29. 2 points
    @Maurice Oh yes! Sometimes when I listen to some of that music, I feel as though I wish that time would just stand still... For me, that time period was like a golden age of music-- so free spirited.
  30. 2 points
    Hey @Marion Hill here is a link to all the event on the "Circuit" that I'm aware of: https://aalbc.com/events/list.php/ The list also includes the festivals of many types around the world, but you have no problem identifying the event on the "Circuit." 😉 @Mel Hopkins I'm unsure too, but perhaps you are right.
  31. 2 points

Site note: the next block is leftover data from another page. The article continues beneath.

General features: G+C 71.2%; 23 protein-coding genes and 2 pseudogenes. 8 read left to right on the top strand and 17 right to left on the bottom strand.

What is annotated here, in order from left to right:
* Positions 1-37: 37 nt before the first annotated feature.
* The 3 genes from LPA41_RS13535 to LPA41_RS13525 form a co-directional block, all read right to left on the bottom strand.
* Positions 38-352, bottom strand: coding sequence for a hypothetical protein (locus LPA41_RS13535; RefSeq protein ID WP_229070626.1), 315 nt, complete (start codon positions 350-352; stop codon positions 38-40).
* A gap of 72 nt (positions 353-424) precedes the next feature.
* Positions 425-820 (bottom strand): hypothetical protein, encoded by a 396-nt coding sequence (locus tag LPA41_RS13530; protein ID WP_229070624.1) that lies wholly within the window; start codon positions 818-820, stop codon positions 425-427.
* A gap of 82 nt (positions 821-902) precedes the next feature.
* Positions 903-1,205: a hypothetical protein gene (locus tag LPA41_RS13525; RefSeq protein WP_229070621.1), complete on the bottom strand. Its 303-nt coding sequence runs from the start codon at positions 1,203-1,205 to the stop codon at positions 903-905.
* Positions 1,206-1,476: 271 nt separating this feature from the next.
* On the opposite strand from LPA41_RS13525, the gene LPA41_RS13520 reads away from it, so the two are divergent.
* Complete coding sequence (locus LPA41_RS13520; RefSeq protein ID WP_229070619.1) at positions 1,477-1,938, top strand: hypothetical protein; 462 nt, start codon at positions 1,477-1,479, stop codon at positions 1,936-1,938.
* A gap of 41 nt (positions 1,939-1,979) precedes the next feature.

@Mel Hopkins Yeah Living Single was one of the last network sitcoms that I regularly watched. Kim was certainly Black Famous back when the show aired. Do you think she is Black famous amongst millennials and younger? Eric Jerome Dickey is probably Black Famous amongst readers. Do you think he is Black famous amongst the Black general public? Do you think AALBC is Black famous within the the group of avid readers who are also active online? Sometimes I'll run into a Black author who is promoting a book and says they are unfamiliar with my website and I'll joking say something like, "well you must not use the world wide web?" Sometimes that is actually the case, usually with an older person. Other times it is a combination of how the person used the web and how they web actually works. People tend to gravitate to the biggest websites and everything on the web serves to elevate the biggest sites. You need the white co-sign to become famous. Increasingly however -- especially on the web you need the white co-sign to become "Black famous." The celebs of "Black Twitter" would, of course, not be possible without Twitter. The same could reasonably be said for the start of Black Lives Matter. Black Chitlin' Circuit events for books makes it possible for writers to become Black Famous. Without these events it would be very difficult for a writer to have a career based solely upon writing. These events help raise the profile of AALBC -- which is why I do these events. That plus I love being around Black folk who have a passion for stories and knowledge.